An unlikely group of education organizations came together with the AFT on Sept. 12 to protect DACA recipients and undocumented students and their families, vowing to work with immigrant advocates to pass the federal Dream Act. The event, a telephone town hall, sent a united message to the Trump administration and to Congress: DACA recipients have a world of allies who will fight to keep them safe.
The call served two purposes: to give educators resources to help their students, families and community members; and to underscore a commitment to passing the Dream Act, legislation that could provide the 850,000 recipients of the DACA program with a pathway to permanent legal status and eventual citizenship.
The call was prompted by President Trump's Sept. 5 announcement terminating DACA.
DACA, or Deferred Action for Childhood Arrivals, protects immigrant youth from deportation by granting temporary resident status to those who were brought to the United States as children, allowing them to attend school and be legally employed.
While the program phases out March 5, 2018, no new DACA applications are being accepted as of Sept. 5. DACA recipients whose work permits expire between Sept. 5 and March 5 must submit DACA renewal applications by Oct. 5.
Congress has until March 5 to pass a legislative solution to Trump's repeal of DACA.
"We need to put every bit of our energy into the fight for the Dream Act and to make sure we safeguard our DACAmented students, teachers and young people," said AFT President Randi Weingarten.
Weingarten was joined by an unlikely roster of allies—education organizations that, as she pointed out, don't always "see eye to eye," but that do agree they must protect people with DACA status. Participants included representatives from Education for Excellence, the Education Trust, Stand for Children and Teach for America. Former Education Secretary John King and leaders from the National Immigration Law Center and United We Dream were also on the call, along with educators anxious to learn how to help their students and families.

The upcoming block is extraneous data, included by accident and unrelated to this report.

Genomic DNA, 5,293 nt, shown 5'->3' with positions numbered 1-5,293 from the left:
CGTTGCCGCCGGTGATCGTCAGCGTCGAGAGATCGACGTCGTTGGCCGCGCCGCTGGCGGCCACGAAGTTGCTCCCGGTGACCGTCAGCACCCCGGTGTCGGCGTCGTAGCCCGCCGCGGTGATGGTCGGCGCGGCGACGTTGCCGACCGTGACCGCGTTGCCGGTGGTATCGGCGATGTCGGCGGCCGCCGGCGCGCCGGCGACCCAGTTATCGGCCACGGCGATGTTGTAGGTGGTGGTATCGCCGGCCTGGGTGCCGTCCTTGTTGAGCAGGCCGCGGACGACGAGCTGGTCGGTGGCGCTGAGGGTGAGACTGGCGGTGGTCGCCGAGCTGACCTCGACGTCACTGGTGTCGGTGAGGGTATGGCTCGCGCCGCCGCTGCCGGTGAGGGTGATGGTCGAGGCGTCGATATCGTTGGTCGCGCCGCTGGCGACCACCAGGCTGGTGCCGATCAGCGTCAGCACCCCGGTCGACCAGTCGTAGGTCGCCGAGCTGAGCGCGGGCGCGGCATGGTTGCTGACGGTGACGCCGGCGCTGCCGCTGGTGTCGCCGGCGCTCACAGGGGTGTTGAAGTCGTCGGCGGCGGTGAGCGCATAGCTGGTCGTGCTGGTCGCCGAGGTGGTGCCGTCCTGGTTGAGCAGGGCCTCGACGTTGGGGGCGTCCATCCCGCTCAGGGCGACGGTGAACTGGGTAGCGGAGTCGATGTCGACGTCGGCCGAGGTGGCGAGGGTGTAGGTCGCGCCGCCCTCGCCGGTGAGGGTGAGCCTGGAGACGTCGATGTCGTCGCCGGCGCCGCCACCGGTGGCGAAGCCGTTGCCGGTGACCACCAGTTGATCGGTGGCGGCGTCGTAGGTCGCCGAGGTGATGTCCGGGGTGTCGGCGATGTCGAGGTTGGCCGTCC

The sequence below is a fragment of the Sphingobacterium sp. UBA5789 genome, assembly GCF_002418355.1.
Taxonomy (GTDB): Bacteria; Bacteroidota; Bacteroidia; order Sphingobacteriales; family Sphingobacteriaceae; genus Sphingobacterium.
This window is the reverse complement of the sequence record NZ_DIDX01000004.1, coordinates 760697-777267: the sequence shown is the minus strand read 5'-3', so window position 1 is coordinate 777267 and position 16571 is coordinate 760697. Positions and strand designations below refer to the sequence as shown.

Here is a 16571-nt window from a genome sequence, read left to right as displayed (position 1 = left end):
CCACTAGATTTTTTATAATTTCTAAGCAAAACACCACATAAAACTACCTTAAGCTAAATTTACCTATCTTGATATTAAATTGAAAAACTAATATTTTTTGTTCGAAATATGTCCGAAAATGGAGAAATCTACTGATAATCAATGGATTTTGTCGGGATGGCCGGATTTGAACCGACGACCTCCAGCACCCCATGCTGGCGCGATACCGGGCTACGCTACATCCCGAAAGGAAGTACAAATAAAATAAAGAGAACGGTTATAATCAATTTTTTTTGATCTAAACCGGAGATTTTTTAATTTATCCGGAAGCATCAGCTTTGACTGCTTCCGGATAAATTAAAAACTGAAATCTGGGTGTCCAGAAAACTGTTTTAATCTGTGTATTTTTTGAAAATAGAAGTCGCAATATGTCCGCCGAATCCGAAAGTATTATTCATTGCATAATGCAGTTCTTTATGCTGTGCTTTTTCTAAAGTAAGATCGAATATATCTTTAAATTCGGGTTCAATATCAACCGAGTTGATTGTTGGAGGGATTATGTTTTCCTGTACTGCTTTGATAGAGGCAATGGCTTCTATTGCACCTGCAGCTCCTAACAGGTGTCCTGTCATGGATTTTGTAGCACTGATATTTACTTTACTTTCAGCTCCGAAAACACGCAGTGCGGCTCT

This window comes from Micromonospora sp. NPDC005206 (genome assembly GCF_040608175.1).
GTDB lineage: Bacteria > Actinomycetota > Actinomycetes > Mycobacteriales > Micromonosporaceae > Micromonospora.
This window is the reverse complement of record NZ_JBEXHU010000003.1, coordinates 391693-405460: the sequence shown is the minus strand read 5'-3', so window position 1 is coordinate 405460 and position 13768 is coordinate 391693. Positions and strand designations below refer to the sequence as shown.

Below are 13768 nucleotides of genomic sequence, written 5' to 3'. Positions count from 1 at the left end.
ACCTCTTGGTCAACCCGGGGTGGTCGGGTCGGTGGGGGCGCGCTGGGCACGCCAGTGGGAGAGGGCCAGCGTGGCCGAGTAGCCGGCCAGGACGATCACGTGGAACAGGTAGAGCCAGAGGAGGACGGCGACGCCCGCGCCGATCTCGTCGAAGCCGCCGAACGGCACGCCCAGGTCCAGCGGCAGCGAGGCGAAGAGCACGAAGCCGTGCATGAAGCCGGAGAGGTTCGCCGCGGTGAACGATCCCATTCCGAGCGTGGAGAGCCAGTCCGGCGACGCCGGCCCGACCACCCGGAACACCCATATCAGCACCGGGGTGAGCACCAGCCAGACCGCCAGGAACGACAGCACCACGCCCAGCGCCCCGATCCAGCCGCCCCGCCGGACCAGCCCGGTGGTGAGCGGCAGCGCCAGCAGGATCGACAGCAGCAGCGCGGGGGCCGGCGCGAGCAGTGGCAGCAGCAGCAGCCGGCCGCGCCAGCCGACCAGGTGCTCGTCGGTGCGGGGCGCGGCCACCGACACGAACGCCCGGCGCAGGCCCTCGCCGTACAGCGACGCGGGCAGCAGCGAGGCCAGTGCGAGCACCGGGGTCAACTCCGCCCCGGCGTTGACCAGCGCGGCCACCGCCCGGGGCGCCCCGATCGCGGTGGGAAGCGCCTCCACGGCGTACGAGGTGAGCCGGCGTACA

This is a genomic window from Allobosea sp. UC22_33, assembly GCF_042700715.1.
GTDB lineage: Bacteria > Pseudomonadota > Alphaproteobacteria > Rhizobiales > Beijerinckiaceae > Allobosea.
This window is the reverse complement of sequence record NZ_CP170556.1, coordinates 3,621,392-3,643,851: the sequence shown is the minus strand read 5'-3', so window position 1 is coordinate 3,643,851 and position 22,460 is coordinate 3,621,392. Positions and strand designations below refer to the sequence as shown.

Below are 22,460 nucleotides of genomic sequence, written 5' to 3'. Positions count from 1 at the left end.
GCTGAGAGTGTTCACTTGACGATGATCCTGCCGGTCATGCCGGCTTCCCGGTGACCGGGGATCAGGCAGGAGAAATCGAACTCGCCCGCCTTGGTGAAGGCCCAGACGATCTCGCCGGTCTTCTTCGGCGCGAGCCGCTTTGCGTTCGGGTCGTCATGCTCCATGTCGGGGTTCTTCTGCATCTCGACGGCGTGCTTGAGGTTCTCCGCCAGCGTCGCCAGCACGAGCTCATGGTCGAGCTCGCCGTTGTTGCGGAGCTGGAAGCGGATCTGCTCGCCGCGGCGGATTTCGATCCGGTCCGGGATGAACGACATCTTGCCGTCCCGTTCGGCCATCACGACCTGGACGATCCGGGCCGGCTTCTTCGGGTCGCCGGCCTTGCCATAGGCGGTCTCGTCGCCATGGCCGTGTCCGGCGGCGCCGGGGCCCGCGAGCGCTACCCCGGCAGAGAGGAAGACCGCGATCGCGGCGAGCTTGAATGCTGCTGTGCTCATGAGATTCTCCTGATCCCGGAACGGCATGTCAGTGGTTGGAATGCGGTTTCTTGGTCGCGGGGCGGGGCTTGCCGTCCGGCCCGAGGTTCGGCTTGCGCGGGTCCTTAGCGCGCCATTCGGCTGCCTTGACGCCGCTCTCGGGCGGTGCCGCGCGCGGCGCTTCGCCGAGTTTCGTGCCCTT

"All of us are on this call because we share deep concern for the nearly 2 million undocumented youth who were brought here and are potentially eligible for DACA," said King, who called the DACA repeal "unnecessary, irresponsible and immoral."
"Over the last five years, hundreds of thousands of undocumented immigrants came forward in good faith," he continued. "Right now, DACA recipients are teaching and learning in our public schools, attending our institutions of higher education and participating more fully in our workforce, which benefits the entire economy." For most of them, he said, "America is the only country they have ever known."
Representing the thousands of people affected by DACA policy was Ricardo Alvarez, an AFT and Teach for America member with DACA status. Alvarez, who came to the United States from Mexico at age 7, became a teacher because when he was growing up in California, he had only one teacher who looked like him—a Latino immigrant. He teaches in a New York City school with a majority immigrant population.
DACA has been a "life-transforming experience" for people like Alvarez, said Marielena Hincapié, executive director of the National Immigration Law Center, and his work as a teacher is part of what makes schools among the most trusted places among Latino families looking for information about immigration status. "Opening up your classrooms with information is critical," she said.
NILC is providing fact sheets and posting resources on WeAreHereToStay.org. The AFT has extensive resources, including a guide for educators, posters, flyers, know-your-rights information and legal references, on our immigration page. Meanwhile, NILC has lined up several legal challenges to the DACA repeal. Among the most urgent is a stay of the Oct. 5 deadline for renewing DACA permits that expire within the next six months.
Other speakers—including Jonah Edelman, CEO of Stand for Children; Elisa Villanueva Beard, CEO of Teach for America; and Evan Stone, co-founder and co-CEO of Education for Excellence—discussed legislative details of preserving DACA, and many called for a "Clean Dream," meaning a Dream Act without harmful provisions such as funding for a border wall and increased internal enforcement.
"We have to keep the pressure up," said Weingarten, who also pledged to throw herself in front of Immigration and Customs Enforcement officials to protect DACA-holding immigrants. "If we show our solidarity to fight for the Dream Act, and we also fight in a way that people see that we mean it, that will send a clarion call."
"We are not going back into the shadows," said Greisa Martinez, advocacy director at United We Dream. "We are ready to fight back. The country is behind us, and there's nothing that can stop us." She ended her remarks with a heartfelt song:
"We have come too far.
We won't turn around.
We'll flood the streets with justice.
We are freedom bound."